Villi are microscopic, slender, hair-like projections that line the small intestine to facilitate food absorption, explains Encyclopædia Britannica. Villi number between 6,000 and 25,000 per square inch of the small intestine, with greater densities near the beginning of the organ closer to the stomach. Villi are also found in the placenta surrounding a fetus in the womb.
Intestinal villi (singular villus) consist of a central core made of one artery, one vein, a small muscle, a lymphatic capillary and connective tissues that support the overall structure of a single villus. The blood vessels transport proteins and carbohydrates away from food and into the body. The muscle strand allows villi to expand and contract.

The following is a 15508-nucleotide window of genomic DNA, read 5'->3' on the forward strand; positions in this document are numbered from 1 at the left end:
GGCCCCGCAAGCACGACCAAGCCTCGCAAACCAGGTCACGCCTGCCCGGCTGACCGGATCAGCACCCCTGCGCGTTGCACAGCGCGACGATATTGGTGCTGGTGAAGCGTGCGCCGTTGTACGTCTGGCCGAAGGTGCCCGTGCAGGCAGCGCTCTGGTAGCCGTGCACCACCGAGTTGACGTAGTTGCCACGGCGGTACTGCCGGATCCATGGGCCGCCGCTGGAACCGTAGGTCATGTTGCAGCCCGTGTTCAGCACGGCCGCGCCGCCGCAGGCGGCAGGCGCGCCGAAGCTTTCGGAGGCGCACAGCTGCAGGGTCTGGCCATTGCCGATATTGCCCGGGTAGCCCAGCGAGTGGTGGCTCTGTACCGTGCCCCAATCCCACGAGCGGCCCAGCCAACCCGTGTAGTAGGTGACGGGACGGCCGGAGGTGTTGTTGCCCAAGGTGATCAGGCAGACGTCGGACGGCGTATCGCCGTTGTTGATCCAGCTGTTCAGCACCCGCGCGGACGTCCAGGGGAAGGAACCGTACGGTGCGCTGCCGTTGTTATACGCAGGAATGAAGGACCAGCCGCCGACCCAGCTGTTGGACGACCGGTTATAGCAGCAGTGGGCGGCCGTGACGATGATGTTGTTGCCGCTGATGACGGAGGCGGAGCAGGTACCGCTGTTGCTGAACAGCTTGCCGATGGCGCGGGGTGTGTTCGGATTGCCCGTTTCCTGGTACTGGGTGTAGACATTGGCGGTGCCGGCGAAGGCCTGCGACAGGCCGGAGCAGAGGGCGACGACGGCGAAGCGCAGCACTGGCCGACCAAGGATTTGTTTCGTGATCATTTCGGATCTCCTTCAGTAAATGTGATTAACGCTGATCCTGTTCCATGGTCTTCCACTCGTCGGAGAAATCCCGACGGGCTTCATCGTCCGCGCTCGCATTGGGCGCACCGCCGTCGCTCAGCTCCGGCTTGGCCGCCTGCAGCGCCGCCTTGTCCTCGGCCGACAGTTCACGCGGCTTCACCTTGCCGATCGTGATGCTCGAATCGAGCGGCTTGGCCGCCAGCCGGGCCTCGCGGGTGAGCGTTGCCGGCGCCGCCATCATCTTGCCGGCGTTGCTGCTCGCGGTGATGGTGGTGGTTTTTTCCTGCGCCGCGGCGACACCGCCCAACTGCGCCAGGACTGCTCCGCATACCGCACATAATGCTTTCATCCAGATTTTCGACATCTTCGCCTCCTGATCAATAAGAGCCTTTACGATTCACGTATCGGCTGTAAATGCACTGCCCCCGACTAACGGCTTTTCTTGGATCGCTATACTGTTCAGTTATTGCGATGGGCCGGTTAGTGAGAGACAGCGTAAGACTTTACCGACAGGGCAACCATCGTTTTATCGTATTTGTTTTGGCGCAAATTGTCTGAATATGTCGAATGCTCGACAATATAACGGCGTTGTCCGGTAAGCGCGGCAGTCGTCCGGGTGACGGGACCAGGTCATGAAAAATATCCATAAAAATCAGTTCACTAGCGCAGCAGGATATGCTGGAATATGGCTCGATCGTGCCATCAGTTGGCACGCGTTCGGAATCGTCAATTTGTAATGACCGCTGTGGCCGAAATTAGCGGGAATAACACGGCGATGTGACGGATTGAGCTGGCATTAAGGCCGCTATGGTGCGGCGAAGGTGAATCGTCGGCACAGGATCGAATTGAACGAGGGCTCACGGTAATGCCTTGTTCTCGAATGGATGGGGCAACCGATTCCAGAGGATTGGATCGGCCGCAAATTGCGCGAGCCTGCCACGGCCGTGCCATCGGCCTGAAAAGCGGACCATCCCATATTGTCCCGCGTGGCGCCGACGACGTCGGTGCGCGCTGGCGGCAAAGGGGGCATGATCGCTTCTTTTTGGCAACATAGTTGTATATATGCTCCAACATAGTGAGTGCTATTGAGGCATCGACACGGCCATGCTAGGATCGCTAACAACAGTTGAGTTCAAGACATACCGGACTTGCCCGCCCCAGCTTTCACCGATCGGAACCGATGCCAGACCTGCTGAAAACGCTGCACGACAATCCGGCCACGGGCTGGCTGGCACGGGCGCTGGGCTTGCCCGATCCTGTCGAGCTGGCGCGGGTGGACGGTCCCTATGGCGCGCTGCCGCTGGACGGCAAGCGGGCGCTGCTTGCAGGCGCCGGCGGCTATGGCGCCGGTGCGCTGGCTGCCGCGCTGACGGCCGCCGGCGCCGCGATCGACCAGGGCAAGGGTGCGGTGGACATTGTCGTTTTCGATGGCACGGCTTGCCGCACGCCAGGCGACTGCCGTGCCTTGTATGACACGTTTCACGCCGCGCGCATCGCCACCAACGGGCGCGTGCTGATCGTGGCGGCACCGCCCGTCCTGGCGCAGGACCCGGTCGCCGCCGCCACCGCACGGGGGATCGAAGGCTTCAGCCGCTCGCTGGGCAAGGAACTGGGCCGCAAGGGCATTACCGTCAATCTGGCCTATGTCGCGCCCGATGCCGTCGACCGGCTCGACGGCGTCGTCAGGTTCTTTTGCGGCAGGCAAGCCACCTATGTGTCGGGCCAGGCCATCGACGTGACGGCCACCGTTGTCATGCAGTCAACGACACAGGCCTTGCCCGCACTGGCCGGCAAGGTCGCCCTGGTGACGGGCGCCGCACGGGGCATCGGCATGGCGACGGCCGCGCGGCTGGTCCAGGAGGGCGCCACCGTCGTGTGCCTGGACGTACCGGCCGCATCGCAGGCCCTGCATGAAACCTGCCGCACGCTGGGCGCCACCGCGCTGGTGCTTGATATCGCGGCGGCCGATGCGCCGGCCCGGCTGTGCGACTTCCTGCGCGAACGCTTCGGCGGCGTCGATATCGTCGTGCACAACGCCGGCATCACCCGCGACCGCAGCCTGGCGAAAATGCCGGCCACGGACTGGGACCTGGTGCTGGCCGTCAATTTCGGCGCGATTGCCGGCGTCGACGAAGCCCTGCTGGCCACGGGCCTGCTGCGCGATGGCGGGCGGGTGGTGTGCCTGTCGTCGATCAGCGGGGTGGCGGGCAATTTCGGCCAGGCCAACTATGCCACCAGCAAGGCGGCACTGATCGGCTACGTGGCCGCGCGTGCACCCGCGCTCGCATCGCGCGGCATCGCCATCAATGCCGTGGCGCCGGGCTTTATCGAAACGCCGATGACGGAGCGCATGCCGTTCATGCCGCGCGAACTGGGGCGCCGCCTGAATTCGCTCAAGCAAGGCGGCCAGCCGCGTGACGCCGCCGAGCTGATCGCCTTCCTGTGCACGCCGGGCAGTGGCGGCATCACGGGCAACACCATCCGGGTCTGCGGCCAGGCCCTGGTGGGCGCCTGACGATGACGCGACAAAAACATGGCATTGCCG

Villi give the small intestine a velvety feel. The outer surface of the villi contains mucous secreted into the small intestine. The tip of each villi is covered with up to 600 microvilli that increase the surface area of each projection. Humans have around 130 billion microvilli over the entire inner surface of the small intestine. The increased surface area means absorption of nutrients increases. Villi process around 2 gallons of food and water every day.
In the fetus, chronic villus sampling, or CVS, is a procedure by which doctors extract a sample of villi from the placenta to test the health of the fetus. This process is done between 10 and 13 weeks into a pregnancy. DNA from the sample can test for genetic abnormalities and other prenatal diseases.